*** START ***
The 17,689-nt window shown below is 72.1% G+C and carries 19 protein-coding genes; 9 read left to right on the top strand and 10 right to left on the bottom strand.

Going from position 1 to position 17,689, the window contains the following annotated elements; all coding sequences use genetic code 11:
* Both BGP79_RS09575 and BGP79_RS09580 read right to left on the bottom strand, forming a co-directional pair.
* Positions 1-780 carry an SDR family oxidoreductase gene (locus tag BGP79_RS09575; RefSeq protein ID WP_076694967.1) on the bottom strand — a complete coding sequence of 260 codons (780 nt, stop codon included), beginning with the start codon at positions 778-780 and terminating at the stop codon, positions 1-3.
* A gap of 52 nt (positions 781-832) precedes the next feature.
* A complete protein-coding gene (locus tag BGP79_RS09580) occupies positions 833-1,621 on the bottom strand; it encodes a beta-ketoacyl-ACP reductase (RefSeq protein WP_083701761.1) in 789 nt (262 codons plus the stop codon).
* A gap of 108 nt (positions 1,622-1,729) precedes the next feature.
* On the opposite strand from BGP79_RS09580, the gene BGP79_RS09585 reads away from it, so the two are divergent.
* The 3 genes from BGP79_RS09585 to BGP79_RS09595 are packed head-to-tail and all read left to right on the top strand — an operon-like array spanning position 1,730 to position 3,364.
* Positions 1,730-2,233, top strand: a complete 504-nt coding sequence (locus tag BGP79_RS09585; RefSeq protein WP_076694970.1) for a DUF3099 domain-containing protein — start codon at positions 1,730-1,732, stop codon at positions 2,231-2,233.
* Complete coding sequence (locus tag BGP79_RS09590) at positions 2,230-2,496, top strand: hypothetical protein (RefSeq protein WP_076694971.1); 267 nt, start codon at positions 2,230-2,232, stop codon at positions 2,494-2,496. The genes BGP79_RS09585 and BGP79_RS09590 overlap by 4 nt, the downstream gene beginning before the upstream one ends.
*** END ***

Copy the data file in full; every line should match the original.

The 17,689-nt window shown below is 72.1% G+C and carries 19 protein-coding genes; 9 read left to right on the top strand and 10 right to left on the bottom strand.

Going from position 1 to position 17,689, the window contains the following annotated elements; all coding sequences use genetic code 11:
* Both BGP79_RS09575 and BGP79_RS09580 read right to left on the bottom strand, forming a co-directional pair.
* Positions 1-780 carry an SDR family oxidoreductase gene (locus tag BGP79_RS09575; RefSeq protein ID WP_076694967.1) on the bottom strand — a complete coding sequence of 260 codons (780 nt, stop codon included), beginning with the start codon at positions 778-780 and terminating at the stop codon, positions 1-3.
* A gap of 52 nt (positions 781-832) precedes the next feature.
* A complete protein-coding gene (locus tag BGP79_RS09580) occupies positions 833-1,621 on the bottom strand; it encodes a beta-ketoacyl-ACP reductase (RefSeq protein WP_083701761.1) in 789 nt (262 codons plus the stop codon).
* A gap of 108 nt (positions 1,622-1,729) precedes the next feature.
* On the opposite strand from BGP79_RS09580, the gene BGP79_RS09585 reads away from it, so the two are divergent.
* The 3 genes from BGP79_RS09585 to BGP79_RS09595 are packed head-to-tail and all read left to right on the top strand — an operon-like array spanning position 1,730 to position 3,364.
* Positions 1,730-2,233, top strand: a complete 504-nt coding sequence (locus tag BGP79_RS09585; RefSeq protein WP_076694970.1) for a DUF3099 domain-containing protein — start codon at positions 1,730-1,732, stop codon at positions 2,231-2,233.
* Complete coding sequence (locus tag BGP79_RS09590) at positions 2,230-2,496, top strand: hypothetical protein (RefSeq protein WP_076694971.1); 267 nt, start codon at positions 2,230-2,232, stop codon at positions 2,494-2,496. The genes BGP79_RS09585 and BGP79_RS09590 overlap by 4 nt, the downstream gene beginning before the upstream one ends.